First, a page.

Sister Margaret Mary 'Peg' Dolan
Campus ministry director
Sister Margaret Mary "Peg" Dolan, 75, longtime director of campus ministry at Loyola Marymount University, died Tuesday at Regina Residence in Orange after a battle with cancer.
For 55 years Dolan was a member the Religious of the Sacred Heart of Mary, an international community of nuns. One of five children of Irish immigrant parents, Dolan was born in 1934 in the Bronx, N.Y., where she grew up. She joined the novitiate in 1952.
FOR THE RECORD:
Sister Mary Margaret Mary "Peg" Dolan obituary: A caption accompanying an obituary of Sister Mary Margaret Mary "Peg" Dolan in Monday's Section A said she was at Loyola Marymount University from 1947 to 2006. Dolan was at the university from 1974 to 2006. —
She came to Los Angeles for college and received a bachelor's degree in history from what was then known as Marymount College. She later earned a master's in library science from the now-defunct Immaculate Heart College, a master's in counseling psychology from Loyola Marymount and a master's in applied spirituality from the University of San Francisco.
Dolan was a teacher and principal at Marymount High School in Santa Barbara before returning to Loyola Marymount as a campus minister in 1974.
Besides serving as director of campus ministry, she also served as alumni chaplain.
Catholic Charities of Los Angeles honored her in 2001 for her efforts to connect parishes, schools and social services, and for her dedication to helping the poor.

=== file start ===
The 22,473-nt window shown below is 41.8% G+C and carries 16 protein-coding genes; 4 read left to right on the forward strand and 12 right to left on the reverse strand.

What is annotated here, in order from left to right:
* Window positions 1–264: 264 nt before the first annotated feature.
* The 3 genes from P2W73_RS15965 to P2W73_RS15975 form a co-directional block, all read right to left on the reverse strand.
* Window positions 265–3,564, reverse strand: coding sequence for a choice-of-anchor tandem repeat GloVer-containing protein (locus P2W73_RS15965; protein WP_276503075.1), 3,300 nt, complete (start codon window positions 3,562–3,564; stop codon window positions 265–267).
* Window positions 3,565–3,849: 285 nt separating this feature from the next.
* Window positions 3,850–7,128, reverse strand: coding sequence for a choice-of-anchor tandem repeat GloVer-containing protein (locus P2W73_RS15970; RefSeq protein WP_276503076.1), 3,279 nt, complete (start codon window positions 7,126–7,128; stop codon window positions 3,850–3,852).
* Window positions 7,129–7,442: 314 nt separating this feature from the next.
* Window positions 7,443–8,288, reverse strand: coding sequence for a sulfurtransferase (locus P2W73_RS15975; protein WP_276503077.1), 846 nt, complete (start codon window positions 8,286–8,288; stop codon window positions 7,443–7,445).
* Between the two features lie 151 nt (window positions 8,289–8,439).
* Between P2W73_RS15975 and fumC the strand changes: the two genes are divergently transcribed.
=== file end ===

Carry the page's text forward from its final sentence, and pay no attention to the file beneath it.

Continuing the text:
She retired from Loyola Marymount in 2006 and was the commencement speaker in 2008, the same year the campus ministry center was named for her.
Pioneer in private equity industry
Lionel Pincus, 78, founder and chairman of New York-based private equity firm Warburg Pincus, died Saturday in his Manhattan home after a long illness, said a spokesman for his longtime partner, Princess Firyal of Jordan.
Pincus founded Warburg Pincus in 1966. Since then the firm has invested more than $29 billion in more than 600 companies. He retired in 2002.
Before founding Warburg Pincus, he was a partner of Ladenburg Thalmann & Co. He was also a founding director of the National Venture Capital Assn. and was chairman emeritus of the Trustees of Columbia University and a member of the Columbia Business School Board of Overseers.
Pincus, born March 2, 1931, in Philadelphia, was a graduate of the University of Pennsylvania and held an MBA from Columbia University Graduate School of Business.
"For those of us who knew and had the good fortune to work with Lionel, we witnessed firsthand how he helped to create and shape the modern venture capital and private equity industry," Warburg Pincus Co-Presidents Charles R. Kaye and Joseph P. Landy said in a statement.
Reputed Russian crime boss
Vyacheslav Ivankov, 69, a reputed Russian crime boss who spent nearly 10 years in a U.S. prison, died Friday in a Moscow hospital, two months after being shot several times. His death was announced by the main federal investigative agency.
After spending 10 years in a Soviet prison for running a ring of thieves, Ivankov moved to the United States in 1992. He was arrested by the FBI in 1995 and convicted of trying to extort millions of dollars from an investment firm run by Russian emigres in New York.
Ivankov was extradited to Russia from the United States in 2004 to face murder charges that he killed two Turkish citizens during an argument in a Moscow restaurant cloakroom in 1992. He was acquitted in 2005.
On July 28 he was shot in the abdomen by a sniper rifle fired from inside a minivan parked across the street from a Thai restaurant. No assailant has been identified.
-- times staff and wire reports firstname.lastname@example.orgCopyright © 2015, Los Angeles Times